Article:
In 1950s Los Angeles, three cops with very different styles, try solving a multiple homicide. Along the way, they face off against each other, as well as the corruption that runs rampant in the City of Angels.
The screen adaptation by Curtis Hanson and Brian Helgeland (Payback), beautifully translates a very complex multi-layered story, based on the crime novel by James Ellroy. The characterization is very strong, the dialogue is razor-sharp, and the plot structure is intricate, but aptly realized. The two men won an Academy Award for their efforts.Continue Reading
Midnight in the Garden of Good and Evil
First off, I am not a fan of Clint Eastwood. Hate to say it but this, Mystic River, and Play Misty for Me are the only films of his that I have taken a liking to, and that is mainly because his "Eastwood touch" is nowhere to be found. This is also one of the few films of his that he doesn’t star in and is actually resolved quite well. Now don’t get your undies in a bunch, because I’m not saying he’s a bad actor or director. I just find there to be a lot of testosterone and holes in his work, both which have no relevance to my tastes.
The story takes place in Savannah, Georgia where John Kelso (John Cusack)—a reporter from New York—is visiting for an assignment. The socialite and bourgeois art collector, Jim Williams (Kevin Spacey), is throwing his famous Christmas party and the young reporter is sent in to interview the mysterious man and write an article on the events. He is introduced to Williams and warms up to his Southern hospitality immediately, while being thrown off by William’s troubled and violent lover, Billy (Jude Law), who is supposed to be out of sight for the party. John could care less that Williams is a closeted homosexual, but the aggravation and supposed fear that Billy sparks is clear from the start and is the catalyst for the rest of the film. The party happens and is covered by John and then he returns to his lodgings, passing neighbors who intend to party till dawn. Hours later, the familiar sound of sirens rouses him from sleep and he ventures back outside where the same locals are buzzing (chilled drinks still in their hand) about the fact that Williams has shot his lover.Continue Reading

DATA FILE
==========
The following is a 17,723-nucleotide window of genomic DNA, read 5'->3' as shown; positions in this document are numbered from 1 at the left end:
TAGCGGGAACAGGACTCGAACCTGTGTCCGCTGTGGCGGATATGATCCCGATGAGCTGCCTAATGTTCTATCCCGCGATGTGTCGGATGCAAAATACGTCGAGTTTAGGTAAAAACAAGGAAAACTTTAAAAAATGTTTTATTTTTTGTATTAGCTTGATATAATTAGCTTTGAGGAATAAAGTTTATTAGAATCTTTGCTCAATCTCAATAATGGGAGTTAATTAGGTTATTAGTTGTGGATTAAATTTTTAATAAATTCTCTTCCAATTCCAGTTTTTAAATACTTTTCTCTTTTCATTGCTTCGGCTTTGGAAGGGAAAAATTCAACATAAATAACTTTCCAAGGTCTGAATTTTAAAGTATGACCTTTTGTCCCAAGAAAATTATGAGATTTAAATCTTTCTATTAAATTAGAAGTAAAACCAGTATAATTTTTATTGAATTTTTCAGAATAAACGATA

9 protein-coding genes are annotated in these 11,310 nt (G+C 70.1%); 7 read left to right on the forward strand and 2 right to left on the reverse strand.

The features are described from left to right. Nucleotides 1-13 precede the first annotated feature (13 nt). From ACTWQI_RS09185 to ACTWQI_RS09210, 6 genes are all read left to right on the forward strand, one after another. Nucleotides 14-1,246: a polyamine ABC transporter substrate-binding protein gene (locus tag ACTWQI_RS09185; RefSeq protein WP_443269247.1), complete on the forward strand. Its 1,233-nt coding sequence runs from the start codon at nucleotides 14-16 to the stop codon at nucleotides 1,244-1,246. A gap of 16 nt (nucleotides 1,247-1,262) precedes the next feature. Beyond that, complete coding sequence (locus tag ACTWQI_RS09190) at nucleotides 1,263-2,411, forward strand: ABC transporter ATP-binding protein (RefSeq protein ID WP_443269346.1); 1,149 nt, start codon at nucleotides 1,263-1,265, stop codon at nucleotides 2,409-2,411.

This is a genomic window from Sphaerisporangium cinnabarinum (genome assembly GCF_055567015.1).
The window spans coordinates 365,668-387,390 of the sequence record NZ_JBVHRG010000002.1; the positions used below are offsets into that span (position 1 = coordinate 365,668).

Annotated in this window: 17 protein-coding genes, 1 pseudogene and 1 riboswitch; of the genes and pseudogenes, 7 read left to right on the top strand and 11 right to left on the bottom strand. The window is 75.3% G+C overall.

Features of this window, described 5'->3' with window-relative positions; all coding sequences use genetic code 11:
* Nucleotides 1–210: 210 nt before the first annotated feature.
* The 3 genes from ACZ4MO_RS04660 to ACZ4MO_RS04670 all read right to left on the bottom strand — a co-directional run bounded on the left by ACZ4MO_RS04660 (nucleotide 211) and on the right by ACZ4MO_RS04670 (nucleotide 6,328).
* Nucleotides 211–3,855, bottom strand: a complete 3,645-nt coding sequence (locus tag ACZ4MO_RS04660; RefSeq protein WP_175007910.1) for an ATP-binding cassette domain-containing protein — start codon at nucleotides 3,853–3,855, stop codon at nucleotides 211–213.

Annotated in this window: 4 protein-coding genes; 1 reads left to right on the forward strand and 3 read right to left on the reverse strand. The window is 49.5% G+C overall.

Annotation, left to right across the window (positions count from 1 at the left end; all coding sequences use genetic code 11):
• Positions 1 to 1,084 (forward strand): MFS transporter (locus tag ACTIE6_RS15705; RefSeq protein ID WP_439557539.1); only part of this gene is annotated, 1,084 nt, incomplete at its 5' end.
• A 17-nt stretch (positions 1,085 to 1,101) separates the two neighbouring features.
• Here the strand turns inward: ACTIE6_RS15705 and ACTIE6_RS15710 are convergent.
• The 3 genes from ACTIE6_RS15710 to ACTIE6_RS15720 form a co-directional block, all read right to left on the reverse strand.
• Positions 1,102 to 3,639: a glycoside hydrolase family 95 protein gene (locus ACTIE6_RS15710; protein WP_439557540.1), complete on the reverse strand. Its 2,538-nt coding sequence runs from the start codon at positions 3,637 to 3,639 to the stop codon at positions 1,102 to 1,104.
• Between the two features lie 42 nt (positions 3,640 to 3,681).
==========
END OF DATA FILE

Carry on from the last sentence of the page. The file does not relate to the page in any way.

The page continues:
When sci-fi is working properly it’s as a longer narrative form of the philosophical thought experiment, tweaking certain variables of existence while holding others constant to see where the manipulation leads. Sadly, the cinematic variety rarely does this, instead being an excuse for replacing bullets and criminals with lasers and alien monsters in what amounts to little more than just another action spectacle. So, it’s a good thing when a movie like Moon comes along, however modest its ambition, preferring to explore thought over action. Make no mistake, it falls well short of the ontological resonance of its two primary influences, 2001 and Solaris, but nonetheless gives the viewer a good bit to mull over, which is fine by me.
In the not too distant future, Earth’s scientists have found a solution to the present day’s energy crisis, mining something called Helium-3 from the moon. The governmental/corporate means of production for this involve mostly robot digging contraptions, but with a single human who has “signed up” for a three-year stint to make sure everything is running smoothly. Now, three years with nothing but books, models, an endless supply of '50s sitcoms and the ability to romp on the moon sounds pretty good to me, but I guess it would get a good deal lonesome for most. Thus, instead of paying volunteers, a series of clones are used, which are all based on one person, Sam Bell (Sam Rockwell). With only a HAL-like robot called GERTY (voiced by Kevin Spacey) to keep him company, Sam’ (to distinguish this one from the original) whiles away the time in the aforementioned manners, occasionally receiving a transmission from Earth or having to do repairs on the diggers (as relayed by his robotic assistant). It’s on one such repair mission that things become philosophically interesting.Continue Reading